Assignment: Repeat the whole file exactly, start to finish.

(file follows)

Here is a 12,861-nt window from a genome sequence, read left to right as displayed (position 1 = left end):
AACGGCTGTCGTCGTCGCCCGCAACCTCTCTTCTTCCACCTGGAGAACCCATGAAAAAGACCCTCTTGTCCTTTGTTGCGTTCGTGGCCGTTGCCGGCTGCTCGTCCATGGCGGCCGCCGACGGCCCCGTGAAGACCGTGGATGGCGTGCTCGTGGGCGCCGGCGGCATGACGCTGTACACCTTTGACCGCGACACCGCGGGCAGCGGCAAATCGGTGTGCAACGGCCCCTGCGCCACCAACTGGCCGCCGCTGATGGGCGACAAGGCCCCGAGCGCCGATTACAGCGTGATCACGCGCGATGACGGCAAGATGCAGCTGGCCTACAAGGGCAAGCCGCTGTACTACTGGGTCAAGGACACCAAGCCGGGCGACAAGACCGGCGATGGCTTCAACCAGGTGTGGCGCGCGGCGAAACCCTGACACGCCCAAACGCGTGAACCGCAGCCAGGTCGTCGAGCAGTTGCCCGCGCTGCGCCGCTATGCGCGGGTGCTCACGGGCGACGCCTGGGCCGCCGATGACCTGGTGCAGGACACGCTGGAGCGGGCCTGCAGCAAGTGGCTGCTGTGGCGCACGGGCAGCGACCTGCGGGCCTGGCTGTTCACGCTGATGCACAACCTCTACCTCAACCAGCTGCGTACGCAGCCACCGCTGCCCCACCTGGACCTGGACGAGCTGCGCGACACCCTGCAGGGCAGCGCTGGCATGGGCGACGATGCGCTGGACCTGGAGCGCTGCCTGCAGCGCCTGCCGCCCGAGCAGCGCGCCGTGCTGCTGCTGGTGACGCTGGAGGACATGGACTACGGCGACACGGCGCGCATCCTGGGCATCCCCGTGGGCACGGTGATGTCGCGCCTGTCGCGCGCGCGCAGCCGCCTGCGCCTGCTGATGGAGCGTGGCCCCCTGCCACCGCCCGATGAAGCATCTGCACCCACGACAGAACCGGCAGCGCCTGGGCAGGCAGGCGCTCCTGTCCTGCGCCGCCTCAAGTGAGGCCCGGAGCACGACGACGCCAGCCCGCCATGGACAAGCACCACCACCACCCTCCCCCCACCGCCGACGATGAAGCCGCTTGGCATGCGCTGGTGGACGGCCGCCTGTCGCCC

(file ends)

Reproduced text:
Here is a 12,861-nt window from a genome sequence, read left to right as displayed (position 1 = left end):
AACGGCTGTCGTCGTCGCCCGCAACCTCTCTTCTTCCACCTGGAGAACCCATGAAAAAGACCCTCTTGTCCTTTGTTGCGTTCGTGGCCGTTGCCGGCTGCTCGTCCATGGCGGCCGCCGACGGCCCCGTGAAGACCGTGGATGGCGTGCTCGTGGGCGCCGGCGGCATGACGCTGTACACCTTTGACCGCGACACCGCGGGCAGCGGCAAATCGGTGTGCAACGGCCCCTGCGCCACCAACTGGCCGCCGCTGATGGGCGACAAGGCCCCGAGCGCCGATTACAGCGTGATCACGCGCGATGACGGCAAGATGCAGCTGGCCTACAAGGGCAAGCCGCTGTACTACTGGGTCAAGGACACCAAGCCGGGCGACAAGACCGGCGATGGCTTCAACCAGGTGTGGCGCGCGGCGAAACCCTGACACGCCCAAACGCGTGAACCGCAGCCAGGTCGTCGAGCAGTTGCCCGCGCTGCGCCGCTATGCGCGGGTGCTCACGGGCGACGCCTGGGCCGCCGATGACCTGGTGCAGGACACGCTGGAGCGGGCCTGCAGCAAGTGGCTGCTGTGGCGCACGGGCAGCGACCTGCGGGCCTGGCTGTTCACGCTGATGCACAACCTCTACCTCAACCAGCTGCGTACGCAGCCACCGCTGCCCCACCTGGACCTGGACGAGCTGCGCGACACCCTGCAGGGCAGCGCTGGCATGGGCGACGATGCGCTGGACCTGGAGCGCTGCCTGCAGCGCCTGCCGCCCGAGCAGCGCGCCGTGCTGCTGCTGGTGACGCTGGAGGACATGGACTACGGCGACACGGCGCGCATCCTGGGCATCCCCGTGGGCACGGTGATGTCGCGCCTGTCGCGCGCGCGCAGCCGCCTGCGCCTGCTGATGGAGCGTGGCCCCCTGCCACCGCCCGATGAAGCATCTGCACCCACGACAGAACCGGCAGCGCCTGGGCAGGCAGGCGCTCCTGTCCTGCGCCGCCTCAAGTGAGGCCCGGAGCACGACGACGCCAGCCCGCCATGGACAAGCACCACCACCACCCTCCCCCCACCGCCGACGATGAAGCCGCTTGGCATGCGCTGGTGGACGGCCGCCTGTCGCCC